Labour HQ backs down in Dan Jarvis mayoral row

Dan Jarvis has won a battle with Labour party leaders to stand in the Sheffield City Region mayoral election and remain as Barnsley Central MP.

Tuesday, 3rd April 2018, 11:56 am
Updated Tuesday, 3rd April 2018, 12:01 pm
Barnsley MP Dan Jarvis

The ruling National Executive committee (NEC) had previously ruled that Mr Jarvis would have to stand down as MP if he wanted to run.

A Labour source revealed that both parties had come to an agreement over the weekend and Mr Jarvis would be able to remain in his parliamentary seat.

Mr Jarvis said: “I am honoured to be Labour’s candidate for the Sheffield City Region mayoral election and I am looking forward to the campaign.

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“This is an important role at a crucial moment and we must ensure that we elect a Labour mayor who will deliver a bold and radical plan for delivering real change for the people of South Yorkshire.”

Last week a group of Labour MPs described the NEC decision as “unfair” and “undemocratic”.

The Barnsley MP won Labour’s nomination to be candidate in May’s mayoral election in a ballot the week before and was clear when he stood that, if he won, he would combine both roles.

However, the NEC ruled just days before the ballot ended that these dual positions will no longer be allowed.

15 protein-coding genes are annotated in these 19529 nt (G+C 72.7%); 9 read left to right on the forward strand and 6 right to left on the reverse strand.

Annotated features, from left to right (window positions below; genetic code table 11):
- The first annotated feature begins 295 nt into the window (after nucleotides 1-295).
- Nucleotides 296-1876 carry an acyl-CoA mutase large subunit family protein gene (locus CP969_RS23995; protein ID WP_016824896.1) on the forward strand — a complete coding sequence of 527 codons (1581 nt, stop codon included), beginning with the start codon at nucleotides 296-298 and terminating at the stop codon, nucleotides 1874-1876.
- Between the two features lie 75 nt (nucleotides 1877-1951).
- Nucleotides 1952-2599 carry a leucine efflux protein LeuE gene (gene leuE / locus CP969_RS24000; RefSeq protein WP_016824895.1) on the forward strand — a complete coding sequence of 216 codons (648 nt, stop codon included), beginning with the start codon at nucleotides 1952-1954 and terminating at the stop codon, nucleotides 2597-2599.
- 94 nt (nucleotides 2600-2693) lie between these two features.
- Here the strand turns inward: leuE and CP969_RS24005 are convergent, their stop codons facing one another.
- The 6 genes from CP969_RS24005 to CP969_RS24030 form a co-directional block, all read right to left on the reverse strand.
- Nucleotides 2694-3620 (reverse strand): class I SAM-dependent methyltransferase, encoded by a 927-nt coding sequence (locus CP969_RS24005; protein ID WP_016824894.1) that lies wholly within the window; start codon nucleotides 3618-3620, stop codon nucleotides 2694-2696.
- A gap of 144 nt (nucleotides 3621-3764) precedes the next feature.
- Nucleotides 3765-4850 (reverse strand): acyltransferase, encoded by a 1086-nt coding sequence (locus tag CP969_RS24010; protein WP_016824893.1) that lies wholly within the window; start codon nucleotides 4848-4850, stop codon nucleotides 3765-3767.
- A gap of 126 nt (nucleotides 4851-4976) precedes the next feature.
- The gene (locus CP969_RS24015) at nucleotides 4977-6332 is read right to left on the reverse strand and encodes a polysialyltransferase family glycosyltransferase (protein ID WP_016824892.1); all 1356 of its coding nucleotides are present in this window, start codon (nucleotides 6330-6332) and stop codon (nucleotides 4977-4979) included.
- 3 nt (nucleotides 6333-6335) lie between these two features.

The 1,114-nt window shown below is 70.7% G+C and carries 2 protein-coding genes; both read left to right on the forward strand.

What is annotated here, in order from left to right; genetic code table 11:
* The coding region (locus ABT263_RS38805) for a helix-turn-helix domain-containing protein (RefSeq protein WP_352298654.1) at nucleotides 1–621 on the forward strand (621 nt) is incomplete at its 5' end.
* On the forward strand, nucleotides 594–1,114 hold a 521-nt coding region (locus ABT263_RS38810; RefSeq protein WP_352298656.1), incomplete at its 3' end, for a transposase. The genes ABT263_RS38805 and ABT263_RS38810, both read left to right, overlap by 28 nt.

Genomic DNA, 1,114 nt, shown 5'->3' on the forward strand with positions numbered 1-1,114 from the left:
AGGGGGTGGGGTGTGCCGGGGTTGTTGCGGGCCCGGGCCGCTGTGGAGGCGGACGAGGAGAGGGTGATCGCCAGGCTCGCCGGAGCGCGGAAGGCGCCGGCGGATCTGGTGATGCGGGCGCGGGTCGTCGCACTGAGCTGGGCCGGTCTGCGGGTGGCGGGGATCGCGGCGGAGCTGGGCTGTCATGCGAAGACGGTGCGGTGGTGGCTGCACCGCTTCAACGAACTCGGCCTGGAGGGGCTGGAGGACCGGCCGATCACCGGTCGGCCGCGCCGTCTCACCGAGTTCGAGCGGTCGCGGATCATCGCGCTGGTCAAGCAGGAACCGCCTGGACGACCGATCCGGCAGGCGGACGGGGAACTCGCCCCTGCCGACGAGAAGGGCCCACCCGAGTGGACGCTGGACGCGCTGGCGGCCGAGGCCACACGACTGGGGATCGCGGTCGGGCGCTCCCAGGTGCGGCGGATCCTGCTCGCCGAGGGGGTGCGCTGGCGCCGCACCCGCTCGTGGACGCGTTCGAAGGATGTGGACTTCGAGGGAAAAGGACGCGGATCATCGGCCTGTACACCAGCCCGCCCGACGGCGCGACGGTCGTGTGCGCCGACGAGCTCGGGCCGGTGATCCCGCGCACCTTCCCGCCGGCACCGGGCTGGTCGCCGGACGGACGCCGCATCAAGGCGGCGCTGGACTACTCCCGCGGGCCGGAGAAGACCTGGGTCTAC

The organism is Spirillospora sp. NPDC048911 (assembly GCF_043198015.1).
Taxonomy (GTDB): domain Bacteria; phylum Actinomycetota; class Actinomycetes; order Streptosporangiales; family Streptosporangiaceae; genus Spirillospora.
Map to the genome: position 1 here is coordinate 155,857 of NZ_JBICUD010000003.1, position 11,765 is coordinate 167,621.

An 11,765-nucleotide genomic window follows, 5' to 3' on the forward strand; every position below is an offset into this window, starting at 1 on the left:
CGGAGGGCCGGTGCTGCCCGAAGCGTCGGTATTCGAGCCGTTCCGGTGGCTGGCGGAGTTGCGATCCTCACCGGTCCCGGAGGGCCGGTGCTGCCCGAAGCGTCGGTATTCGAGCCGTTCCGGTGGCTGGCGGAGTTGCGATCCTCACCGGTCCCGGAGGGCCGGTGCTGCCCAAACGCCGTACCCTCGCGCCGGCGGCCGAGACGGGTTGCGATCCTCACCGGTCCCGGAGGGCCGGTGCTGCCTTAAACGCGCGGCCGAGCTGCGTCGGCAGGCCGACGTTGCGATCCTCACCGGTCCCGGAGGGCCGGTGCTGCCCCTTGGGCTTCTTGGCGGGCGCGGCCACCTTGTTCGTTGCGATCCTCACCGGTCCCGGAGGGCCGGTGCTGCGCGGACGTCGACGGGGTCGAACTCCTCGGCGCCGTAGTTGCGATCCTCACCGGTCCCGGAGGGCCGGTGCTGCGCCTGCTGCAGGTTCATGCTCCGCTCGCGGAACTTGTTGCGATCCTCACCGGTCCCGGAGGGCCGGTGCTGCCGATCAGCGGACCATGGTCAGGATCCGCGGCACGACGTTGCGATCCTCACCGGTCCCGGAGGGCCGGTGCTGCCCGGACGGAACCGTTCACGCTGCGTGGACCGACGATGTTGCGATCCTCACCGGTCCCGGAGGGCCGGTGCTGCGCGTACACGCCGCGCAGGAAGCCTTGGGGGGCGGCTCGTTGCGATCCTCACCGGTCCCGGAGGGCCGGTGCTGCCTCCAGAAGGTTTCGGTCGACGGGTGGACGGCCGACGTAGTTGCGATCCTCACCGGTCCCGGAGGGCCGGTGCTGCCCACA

Following the ruling, the Yorkshire and Humber Parliamentary Labour Group, which includes 36 MPs in the region, wrote to John Cryer, chair of the Parliamentary Labour Party, asking the NEC to “reconsider their position as a matter of urgency”.

The letter stated: “Dan has been open from the beginning that if elected as mayor, he would continue as an MP.

“He was shortlisted on that basis and elected by the members of South Yorkshire on that clear understanding. For the NEC to change the rules at this stage and only days away from the close of the ballot is unfair, undemocratic and an insult to all members who have so recently taken part in the selection process.

“We also believe that this decision is almost certainly unconstitutional. It would be completely unacceptable if Dan were to be put in a position of not being able to be the candidate and if someone else were to be imposed. “This is hardly an example of empowering and involving our membership in party decision-making.”

The post of the Sheffield City Region Mayor has been mired in controversy because, unlike similar roles in Manchester and the West Midlands, no devolution and funding deal has yet been agreed to go with the appointment.

Two of the four South Yorkshire councils - Doncaster and Barnsley - have rejected a devolution solution centred on the county in favour of joining a pan-Yorkshire proposal.

Last month, 18 of the 20 local authorities in Yorkshire agreed to back a proposal to the government to deliver a One Yorkshire devolution deal. Sheffield and Rotherham were the only Yorkshire councils not to sign up to the plan.

Mr Jarvis is the overwhelming favourite to win the contest as all of the 14 South Yorkshire constituencies which will take part in the election were won by Labour at the last general election.